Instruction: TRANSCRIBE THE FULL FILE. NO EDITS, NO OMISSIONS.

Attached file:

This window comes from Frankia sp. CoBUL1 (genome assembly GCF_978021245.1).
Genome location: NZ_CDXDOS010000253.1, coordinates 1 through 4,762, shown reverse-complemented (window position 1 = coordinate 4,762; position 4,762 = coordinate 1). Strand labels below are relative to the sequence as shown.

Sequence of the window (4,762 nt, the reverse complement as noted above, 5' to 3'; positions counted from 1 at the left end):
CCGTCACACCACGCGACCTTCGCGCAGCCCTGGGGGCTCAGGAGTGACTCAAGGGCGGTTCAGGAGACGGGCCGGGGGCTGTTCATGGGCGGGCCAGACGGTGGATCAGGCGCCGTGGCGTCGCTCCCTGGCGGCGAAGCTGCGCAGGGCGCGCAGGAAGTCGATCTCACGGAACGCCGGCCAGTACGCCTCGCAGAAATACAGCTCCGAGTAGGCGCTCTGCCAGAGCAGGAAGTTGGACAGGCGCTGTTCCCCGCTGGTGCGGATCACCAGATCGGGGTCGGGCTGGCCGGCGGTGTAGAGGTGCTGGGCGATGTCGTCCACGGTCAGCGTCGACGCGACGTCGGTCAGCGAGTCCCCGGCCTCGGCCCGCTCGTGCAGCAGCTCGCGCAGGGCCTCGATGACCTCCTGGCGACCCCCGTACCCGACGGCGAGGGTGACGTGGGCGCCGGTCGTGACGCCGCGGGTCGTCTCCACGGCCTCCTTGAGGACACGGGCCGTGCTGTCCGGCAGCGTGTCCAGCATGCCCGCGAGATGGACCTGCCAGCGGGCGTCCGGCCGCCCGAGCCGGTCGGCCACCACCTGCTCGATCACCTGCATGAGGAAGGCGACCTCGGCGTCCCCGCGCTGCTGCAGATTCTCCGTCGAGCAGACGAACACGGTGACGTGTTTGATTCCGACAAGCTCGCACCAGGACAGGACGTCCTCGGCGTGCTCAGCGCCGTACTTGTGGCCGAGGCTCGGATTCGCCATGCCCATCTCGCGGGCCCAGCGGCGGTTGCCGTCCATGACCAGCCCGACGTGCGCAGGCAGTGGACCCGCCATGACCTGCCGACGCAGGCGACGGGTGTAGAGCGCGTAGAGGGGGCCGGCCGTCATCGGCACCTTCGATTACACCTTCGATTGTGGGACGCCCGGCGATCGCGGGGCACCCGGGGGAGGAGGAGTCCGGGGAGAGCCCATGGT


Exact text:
This window comes from Frankia sp. CoBUL1 (genome assembly GCF_978021245.1).
Genome location: NZ_CDXDOS010000253.1, coordinates 1 through 4,762, shown reverse-complemented (window position 1 = coordinate 4,762; position 4,762 = coordinate 1). Strand labels below are relative to the sequence as shown.

Sequence of the window (4,762 nt, the reverse complement as noted above, 5' to 3'; positions counted from 1 at the left end):
CCGTCACACCACGCGACCTTCGCGCAGCCCTGGGGGCTCAGGAGTGACTCAAGGGCGGTTCAGGAGACGGGCCGGGGGCTGTTCATGGGCGGGCCAGACGGTGGATCAGGCGCCGTGGCGTCGCTCCCTGGCGGCGAAGCTGCGCAGGGCGCGCAGGAAGTCGATCTCACGGAACGCCGGCCAGTACGCCTCGCAGAAATACAGCTCCGAGTAGGCGCTCTGCCAGAGCAGGAAGTTGGACAGGCGCTGTTCCCCGCTGGTGCGGATCACCAGATCGGGGTCGGGCTGGCCGGCGGTGTAGAGGTGCTGGGCGATGTCGTCCACGGTCAGCGTCGACGCGACGTCGGTCAGCGAGTCCCCGGCCTCGGCCCGCTCGTGCAGCAGCTCGCGCAGGGCCTCGATGACCTCCTGGCGACCCCCGTACCCGACGGCGAGGGTGACGTGGGCGCCGGTCGTGACGCCGCGGGTCGTCTCCACGGCCTCCTTGAGGACACGGGCCGTGCTGTCCGGCAGCGTGTCCAGCATGCCCGCGAGATGGACCTGCCAGCGGGCGTCCGGCCGCCCGAGCCGGTCGGCCACCACCTGCTCGATCACCTGCATGAGGAAGGCGACCTCGGCGTCCCCGCGCTGCTGCAGATTCTCCGTCGAGCAGACGAACACGGTGACGTGTTTGATTCCGACAAGCTCGCACCAGGACAGGACGTCCTCGGCGTGCTCAGCGCCGTACTTGTGGCCGAGGCTCGGATTCGCCATGCCCATCTCGCGGGCCCAGCGGCGGTTGCCGTCCATGACCAGCCCGACGTGCGCAGGCAGTGGACCCGCCATGACCTGCCGACGCAGGCGACGGGTGTAGAGCGCGTAGAGGGGGCCGGCCGTCATCGGCACCTTCGATTACACCTTCGATTGTGGGACGCCCGGCGATCGCGGGGCACCCGGGGGAGGAGGAGTCCGGGGAGAGCCCATGGT